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The Invisible World of Droplets and more art by [13] Milad Bagheri

The Invisible World of Droplets, 2020
122.6 x 218.6 x 1 cm (h x w x d)
not for sale
[13]

It is invisible in the sense that the details of this process cannot be seen by the naked eye but we were able to experimentally capture it using a high-speed camera with 20000 frames per second and simulate it using a diffuse-interface phase-field method. Obviously, the local features shown in this image cannot be captured through experiments but requires adaptive computation techniques and modern numerics.

What you are seeing in this image are two descending residual oil droplets that are ruptured from a central jet after an oil drop has hit the oil film at the bottom. These residual droplets will eventually merge and impact the already disturbed liquid film. On the right-hand side of this image you can see the Adaptive Mesh Refinement used in this study along with the velocity vectors colored with the velocity magnitude. And on the left-hand side of this image you can see the streamlines colored with the velocity magnitude which represents the flow field around the droplets. I also encourage you to attend my presentation to see the full animation compared to the experiment.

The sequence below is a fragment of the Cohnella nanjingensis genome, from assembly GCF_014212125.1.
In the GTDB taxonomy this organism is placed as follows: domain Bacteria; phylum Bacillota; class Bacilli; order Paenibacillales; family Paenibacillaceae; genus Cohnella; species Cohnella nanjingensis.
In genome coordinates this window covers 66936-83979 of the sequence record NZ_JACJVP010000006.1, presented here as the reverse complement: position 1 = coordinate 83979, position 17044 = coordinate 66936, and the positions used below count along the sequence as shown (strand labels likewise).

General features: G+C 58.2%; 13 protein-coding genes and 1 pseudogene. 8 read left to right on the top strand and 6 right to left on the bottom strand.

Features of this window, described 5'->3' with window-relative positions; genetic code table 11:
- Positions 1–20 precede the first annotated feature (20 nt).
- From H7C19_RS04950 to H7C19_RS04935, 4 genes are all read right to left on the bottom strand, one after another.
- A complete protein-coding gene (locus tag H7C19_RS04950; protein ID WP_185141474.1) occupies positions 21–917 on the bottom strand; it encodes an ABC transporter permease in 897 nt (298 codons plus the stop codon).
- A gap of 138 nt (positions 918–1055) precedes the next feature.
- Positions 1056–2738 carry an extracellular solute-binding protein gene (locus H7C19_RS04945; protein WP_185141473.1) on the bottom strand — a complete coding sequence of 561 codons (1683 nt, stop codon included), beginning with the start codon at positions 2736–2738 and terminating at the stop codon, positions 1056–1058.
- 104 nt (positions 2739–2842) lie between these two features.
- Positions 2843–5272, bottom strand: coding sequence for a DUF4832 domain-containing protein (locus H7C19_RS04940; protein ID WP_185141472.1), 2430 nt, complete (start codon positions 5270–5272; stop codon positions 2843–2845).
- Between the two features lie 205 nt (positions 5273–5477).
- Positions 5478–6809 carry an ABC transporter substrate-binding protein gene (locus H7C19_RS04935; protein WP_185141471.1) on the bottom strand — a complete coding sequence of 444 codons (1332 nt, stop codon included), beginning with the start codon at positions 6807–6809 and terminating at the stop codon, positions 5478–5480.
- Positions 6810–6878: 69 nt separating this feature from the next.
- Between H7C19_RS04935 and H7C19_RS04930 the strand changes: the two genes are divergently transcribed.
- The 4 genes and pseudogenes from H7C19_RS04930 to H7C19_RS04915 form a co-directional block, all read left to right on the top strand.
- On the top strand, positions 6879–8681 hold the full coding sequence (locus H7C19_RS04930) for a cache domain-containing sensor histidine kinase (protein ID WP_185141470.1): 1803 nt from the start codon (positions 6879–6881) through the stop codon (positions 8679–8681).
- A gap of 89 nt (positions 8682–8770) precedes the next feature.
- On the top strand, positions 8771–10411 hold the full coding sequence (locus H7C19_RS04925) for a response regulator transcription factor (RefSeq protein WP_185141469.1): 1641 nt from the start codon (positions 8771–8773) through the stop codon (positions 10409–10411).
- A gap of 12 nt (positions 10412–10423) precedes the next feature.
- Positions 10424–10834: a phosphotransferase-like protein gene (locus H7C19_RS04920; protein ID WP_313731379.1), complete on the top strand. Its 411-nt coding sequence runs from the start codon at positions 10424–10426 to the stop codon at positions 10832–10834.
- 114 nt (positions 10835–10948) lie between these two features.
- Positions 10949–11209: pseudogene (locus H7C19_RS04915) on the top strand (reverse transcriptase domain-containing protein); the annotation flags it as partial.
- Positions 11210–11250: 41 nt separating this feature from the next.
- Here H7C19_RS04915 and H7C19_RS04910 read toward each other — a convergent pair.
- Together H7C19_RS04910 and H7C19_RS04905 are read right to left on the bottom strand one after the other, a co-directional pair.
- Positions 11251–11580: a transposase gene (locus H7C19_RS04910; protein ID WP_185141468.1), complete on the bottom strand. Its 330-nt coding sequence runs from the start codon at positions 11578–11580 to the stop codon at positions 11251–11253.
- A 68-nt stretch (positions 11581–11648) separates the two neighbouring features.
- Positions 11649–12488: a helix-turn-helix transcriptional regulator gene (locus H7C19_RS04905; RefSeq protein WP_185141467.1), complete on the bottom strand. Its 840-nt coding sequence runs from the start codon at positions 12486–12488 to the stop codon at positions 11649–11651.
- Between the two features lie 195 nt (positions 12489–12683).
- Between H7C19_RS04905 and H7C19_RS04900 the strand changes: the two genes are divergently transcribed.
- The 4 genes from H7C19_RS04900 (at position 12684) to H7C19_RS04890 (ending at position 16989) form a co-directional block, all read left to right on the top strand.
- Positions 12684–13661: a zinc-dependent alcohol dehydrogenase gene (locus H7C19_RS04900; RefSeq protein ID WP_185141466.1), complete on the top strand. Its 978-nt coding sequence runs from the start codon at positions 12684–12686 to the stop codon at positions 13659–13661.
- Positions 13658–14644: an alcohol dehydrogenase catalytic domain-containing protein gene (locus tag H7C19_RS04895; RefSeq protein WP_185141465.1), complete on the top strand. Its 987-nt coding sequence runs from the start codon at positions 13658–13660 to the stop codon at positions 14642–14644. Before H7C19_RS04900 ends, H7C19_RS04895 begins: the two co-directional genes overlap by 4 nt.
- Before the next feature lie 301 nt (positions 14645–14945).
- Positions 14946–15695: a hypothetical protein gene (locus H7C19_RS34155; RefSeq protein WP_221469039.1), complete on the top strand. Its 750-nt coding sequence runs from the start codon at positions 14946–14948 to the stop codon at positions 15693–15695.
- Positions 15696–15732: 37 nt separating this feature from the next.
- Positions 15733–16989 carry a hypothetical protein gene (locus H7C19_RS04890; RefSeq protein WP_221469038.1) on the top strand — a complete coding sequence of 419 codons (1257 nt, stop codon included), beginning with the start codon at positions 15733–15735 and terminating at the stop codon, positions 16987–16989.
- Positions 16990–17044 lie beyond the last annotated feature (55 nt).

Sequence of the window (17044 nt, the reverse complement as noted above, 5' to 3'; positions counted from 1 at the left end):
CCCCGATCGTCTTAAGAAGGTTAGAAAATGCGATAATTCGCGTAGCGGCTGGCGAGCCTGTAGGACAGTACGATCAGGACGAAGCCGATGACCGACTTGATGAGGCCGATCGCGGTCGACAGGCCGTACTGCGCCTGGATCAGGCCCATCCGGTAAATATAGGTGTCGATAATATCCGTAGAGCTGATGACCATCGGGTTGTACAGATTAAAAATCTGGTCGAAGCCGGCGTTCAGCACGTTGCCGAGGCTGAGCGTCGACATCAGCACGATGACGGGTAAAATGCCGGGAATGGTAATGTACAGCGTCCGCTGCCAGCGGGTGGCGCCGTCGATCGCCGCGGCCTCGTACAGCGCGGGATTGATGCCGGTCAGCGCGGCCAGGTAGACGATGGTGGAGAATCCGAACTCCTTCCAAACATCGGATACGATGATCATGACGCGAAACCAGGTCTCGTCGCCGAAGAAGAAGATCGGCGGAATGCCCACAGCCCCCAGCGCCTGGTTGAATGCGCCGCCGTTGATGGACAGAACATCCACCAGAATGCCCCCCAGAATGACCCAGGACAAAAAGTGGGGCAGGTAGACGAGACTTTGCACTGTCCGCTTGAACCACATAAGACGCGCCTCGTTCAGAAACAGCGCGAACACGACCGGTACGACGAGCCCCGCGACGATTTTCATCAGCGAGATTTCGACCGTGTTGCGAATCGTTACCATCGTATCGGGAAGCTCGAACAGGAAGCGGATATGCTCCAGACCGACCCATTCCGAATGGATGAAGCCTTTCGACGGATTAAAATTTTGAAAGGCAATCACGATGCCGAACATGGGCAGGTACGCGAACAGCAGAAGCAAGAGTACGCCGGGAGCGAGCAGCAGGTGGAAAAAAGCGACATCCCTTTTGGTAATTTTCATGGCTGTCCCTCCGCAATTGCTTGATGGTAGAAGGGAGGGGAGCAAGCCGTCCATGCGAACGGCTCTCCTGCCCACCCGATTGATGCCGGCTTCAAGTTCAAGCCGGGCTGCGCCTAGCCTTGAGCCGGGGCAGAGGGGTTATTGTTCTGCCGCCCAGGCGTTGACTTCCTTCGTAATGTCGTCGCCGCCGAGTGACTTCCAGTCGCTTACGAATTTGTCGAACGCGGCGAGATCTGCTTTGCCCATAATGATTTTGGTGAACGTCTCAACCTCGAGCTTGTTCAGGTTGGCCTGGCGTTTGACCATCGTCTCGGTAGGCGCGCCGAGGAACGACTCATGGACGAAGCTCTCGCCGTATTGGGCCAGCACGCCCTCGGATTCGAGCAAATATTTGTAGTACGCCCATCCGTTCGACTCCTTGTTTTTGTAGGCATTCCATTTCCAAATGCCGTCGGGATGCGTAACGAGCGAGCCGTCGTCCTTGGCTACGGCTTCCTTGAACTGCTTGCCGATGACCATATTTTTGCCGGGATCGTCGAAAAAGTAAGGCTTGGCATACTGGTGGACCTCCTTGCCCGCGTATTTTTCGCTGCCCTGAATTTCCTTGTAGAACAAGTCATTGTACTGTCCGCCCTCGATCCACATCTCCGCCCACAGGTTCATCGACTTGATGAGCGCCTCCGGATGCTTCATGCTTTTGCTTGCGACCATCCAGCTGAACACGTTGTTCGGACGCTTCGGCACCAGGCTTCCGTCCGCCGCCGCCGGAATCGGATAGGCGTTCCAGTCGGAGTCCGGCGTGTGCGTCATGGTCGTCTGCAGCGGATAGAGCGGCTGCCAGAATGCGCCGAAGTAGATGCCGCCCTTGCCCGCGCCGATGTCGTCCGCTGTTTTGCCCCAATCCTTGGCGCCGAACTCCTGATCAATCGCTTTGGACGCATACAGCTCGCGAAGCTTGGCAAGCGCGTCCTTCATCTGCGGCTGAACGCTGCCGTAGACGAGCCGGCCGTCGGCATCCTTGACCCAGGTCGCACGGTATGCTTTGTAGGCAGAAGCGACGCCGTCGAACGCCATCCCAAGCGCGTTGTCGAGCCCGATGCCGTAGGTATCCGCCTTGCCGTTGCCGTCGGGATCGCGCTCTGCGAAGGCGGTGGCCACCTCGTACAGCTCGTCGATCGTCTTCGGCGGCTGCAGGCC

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Members of the jury

Françoise Pétry
248 x 248 x 10 cm (h x w x d)

Karen Willcox
248 x 248 x 10 cm (h x w x d)

Julien Pebrel
248 x 248 x 10 cm (h x w x d)

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